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In Memoriam A. H. H.
by
Lord Alfred Tennyson


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    I envy not in any moods
         The captive void of noble rage,
         The linnet born within the cage,
That never knew the summer woods:

I envy not the beast that takes
         His license in the field of time,
         Unfetter'd by the sense of crime,
To whom a conscience never wakes;

Nor, what may count itself as blest,
         The heart that never plighted troth
         But stagnates in the weeds of sloth;
Nor any want-begotten rest.

I hold it true, whate'er befall;
         I feel it, when I sorrow most;
         'Tis better to have loved and lost
Than never to have loved at all.

 

This poem is in the public domain.

 

Purchase a framed print of this poem.

 

Alfred Tennyson (1809 - 1892) is one of the world's most beloved and enduring poets. Born in a small English village to comfortable, devoutly religious parents (his father was a clergyman, his mother the daughter of a clergyman), Alfred was one of twelve children. He enjoyed an idyllic childhood, though later years brought family issues, and his father's death caused Alfred to have to leave Cambridge without completing his degree. Drawn to poetry from an early age, Alfred's first book of poetry was one he published with his brother when he was still a teenager. He published a collection of his own work shortly thereafter, to very enthusiastic reviews. But three years later, a second book was heavily criticized and Alfred was devastated. Though he continued to write, it was nearly ten years before he published another book. Ultimately, he became England's longest-serving poet laureate, spending more than forty years in that position and producing fine work until he was in his eighties.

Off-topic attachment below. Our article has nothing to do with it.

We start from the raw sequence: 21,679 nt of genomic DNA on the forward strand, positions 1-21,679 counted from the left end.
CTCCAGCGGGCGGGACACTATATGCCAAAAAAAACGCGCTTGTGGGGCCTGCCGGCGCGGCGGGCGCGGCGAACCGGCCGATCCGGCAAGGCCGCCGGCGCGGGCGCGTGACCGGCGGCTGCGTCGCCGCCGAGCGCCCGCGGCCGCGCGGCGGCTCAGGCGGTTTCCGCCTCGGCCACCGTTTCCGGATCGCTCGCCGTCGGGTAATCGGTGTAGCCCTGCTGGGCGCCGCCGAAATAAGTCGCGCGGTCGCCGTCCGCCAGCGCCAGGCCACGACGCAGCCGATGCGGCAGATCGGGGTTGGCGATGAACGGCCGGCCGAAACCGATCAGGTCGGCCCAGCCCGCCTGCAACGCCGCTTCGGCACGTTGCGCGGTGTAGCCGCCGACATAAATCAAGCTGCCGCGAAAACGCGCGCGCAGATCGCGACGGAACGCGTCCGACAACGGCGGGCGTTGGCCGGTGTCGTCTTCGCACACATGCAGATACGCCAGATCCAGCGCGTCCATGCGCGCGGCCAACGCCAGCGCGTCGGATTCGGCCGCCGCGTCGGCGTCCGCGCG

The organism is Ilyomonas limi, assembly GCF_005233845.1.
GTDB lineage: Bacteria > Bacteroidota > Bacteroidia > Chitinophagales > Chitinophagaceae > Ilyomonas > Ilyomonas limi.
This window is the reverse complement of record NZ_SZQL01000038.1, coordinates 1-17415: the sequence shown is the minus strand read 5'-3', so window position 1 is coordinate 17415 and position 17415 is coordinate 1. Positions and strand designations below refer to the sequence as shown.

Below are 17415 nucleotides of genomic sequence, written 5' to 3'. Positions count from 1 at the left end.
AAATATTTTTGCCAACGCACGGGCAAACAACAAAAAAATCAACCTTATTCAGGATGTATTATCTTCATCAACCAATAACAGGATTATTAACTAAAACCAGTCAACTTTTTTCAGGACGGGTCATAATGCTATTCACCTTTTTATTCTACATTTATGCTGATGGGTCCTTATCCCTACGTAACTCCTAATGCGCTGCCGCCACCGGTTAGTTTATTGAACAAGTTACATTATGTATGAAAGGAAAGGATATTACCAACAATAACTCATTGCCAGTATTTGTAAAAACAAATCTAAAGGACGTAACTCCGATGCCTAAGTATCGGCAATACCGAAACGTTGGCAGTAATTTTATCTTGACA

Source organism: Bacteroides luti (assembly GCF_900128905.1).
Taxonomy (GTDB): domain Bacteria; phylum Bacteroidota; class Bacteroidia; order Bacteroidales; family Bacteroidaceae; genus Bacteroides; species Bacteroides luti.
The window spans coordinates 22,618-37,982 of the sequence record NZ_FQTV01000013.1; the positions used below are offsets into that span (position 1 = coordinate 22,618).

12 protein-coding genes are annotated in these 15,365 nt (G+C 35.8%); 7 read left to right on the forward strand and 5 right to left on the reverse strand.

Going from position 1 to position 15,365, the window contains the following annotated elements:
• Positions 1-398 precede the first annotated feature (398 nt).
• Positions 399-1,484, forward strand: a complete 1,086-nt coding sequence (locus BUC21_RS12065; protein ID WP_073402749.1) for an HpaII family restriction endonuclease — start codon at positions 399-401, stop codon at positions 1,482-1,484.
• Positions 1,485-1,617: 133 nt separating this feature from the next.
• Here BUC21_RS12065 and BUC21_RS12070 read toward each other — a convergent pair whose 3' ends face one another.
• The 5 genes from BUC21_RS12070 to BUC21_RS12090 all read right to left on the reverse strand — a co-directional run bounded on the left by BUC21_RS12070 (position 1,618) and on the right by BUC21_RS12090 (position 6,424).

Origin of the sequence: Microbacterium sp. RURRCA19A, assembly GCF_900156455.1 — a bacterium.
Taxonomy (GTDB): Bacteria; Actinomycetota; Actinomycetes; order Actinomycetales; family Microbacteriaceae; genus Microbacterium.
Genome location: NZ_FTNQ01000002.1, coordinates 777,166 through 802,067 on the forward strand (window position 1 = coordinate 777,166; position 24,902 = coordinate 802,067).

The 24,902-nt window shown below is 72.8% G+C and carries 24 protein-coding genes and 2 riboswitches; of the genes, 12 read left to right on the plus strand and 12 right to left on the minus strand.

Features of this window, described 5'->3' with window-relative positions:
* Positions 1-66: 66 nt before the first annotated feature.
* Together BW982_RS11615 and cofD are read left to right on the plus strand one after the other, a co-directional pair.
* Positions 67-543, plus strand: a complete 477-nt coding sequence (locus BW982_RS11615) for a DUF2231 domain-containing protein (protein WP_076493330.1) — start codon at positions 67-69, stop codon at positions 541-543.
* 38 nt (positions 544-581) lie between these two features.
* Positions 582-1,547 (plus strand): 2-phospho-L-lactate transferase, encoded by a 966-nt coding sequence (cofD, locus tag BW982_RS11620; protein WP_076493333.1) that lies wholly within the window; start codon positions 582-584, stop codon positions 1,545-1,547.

Post New Comment:
Newf:
I've heard the last two lines, but had never seen the whole poem. I love this one. Needs re-reading. Much food for thought.
Posted 04/16/2016 03:44 AM
Ross Kightly:
Is it a bit like the theatregoer after a performance of 'Hamlet' saying: 'That was just a whole bunch of quotes'?
Posted 04/15/2016 05:58 AM
barbsteff:
I have great difficulty appreciating this kind of poetry, with its artificial (by today's usage) language. But I very much admire the story of Tennyson's persistence at writing. That's a good lesson for any would-be writer.
Posted 04/14/2016 10:50 PM
Dorcas:
The wofulness of love while the heart still beats.
Posted 04/14/2016 10:25 PM
Jo:
It is beautiful as jeanie says. I did not know the last two lines, so famous, came from this poem. LOL!
Posted 04/14/2016 04:18 PM
ElizabethP:
This always has and will remain a wonderful piece. Thanks for sharing!
Posted 04/14/2016 03:37 PM
Lori Levy:
Now I know where those last 2 lines come from!
Posted 04/14/2016 12:32 PM
jeanie:
Thanks for putting this out there, Jayne! It's really quite beautiful.
Posted 04/14/2016 09:16 AM
tannerlynne:
well I happen to love this poem!
Posted 04/14/2016 07:28 AM
Newf:
I've heard the last two lines, but had never seen the whole poem. I love this one. Needs re-reading. Much food for thought.
Posted 04/14/2016 07:09 AM


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